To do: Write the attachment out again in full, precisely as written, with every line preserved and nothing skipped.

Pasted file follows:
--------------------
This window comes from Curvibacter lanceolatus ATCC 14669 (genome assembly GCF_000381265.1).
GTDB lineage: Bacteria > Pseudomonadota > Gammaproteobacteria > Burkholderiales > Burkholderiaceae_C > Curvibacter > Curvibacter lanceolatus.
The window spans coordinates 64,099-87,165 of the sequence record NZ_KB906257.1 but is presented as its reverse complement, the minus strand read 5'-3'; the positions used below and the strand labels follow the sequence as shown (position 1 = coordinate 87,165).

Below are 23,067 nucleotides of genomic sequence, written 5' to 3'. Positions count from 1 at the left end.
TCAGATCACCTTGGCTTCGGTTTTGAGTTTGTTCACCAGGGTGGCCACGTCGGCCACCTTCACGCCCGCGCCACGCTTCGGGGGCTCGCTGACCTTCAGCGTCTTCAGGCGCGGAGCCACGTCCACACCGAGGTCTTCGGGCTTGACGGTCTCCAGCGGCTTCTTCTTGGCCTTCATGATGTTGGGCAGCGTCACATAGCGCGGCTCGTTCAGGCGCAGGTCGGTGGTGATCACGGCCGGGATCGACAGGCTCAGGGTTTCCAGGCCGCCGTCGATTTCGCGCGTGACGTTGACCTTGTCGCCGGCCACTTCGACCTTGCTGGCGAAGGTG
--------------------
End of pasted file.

This window comes from Curvibacter lanceolatus ATCC 14669 (genome assembly GCF_000381265.1).
GTDB lineage: Bacteria > Pseudomonadota > Gammaproteobacteria > Burkholderiales > Burkholderiaceae_C > Curvibacter > Curvibacter lanceolatus.
The window spans coordinates 64,099-87,165 of the sequence record NZ_KB906257.1 but is presented as its reverse complement, the minus strand read 5'-3'; the positions used below and the strand labels follow the sequence as shown (position 1 = coordinate 87,165).

Below are 23,067 nucleotides of genomic sequence, written 5' to 3'. Positions count from 1 at the left end.
TCAGATCACCTTGGCTTCGGTTTTGAGTTTGTTCACCAGGGTGGCCACGTCGGCCACCTTCACGCCCGCGCCACGCTTCGGGGGCTCGCTGACCTTCAGCGTCTTCAGGCGCGGAGCCACGTCCACACCGAGGTCTTCGGGCTTGACGGTCTCCAGCGGCTTCTTCTTGGCCTTCATGATGTTGGGCAGCGTCACATAGCGCGGCTCGTTCAGGCGCAGGTCGGTGGTGATCACGGCCGGGATCGACAGGCTCAGGGTTTCCAGGCCGCCGTCGATTTCGCGCGTGACGTTGACCTTGTCGCCGGCCACTTCGACCTTGCTGGCGAAGGTG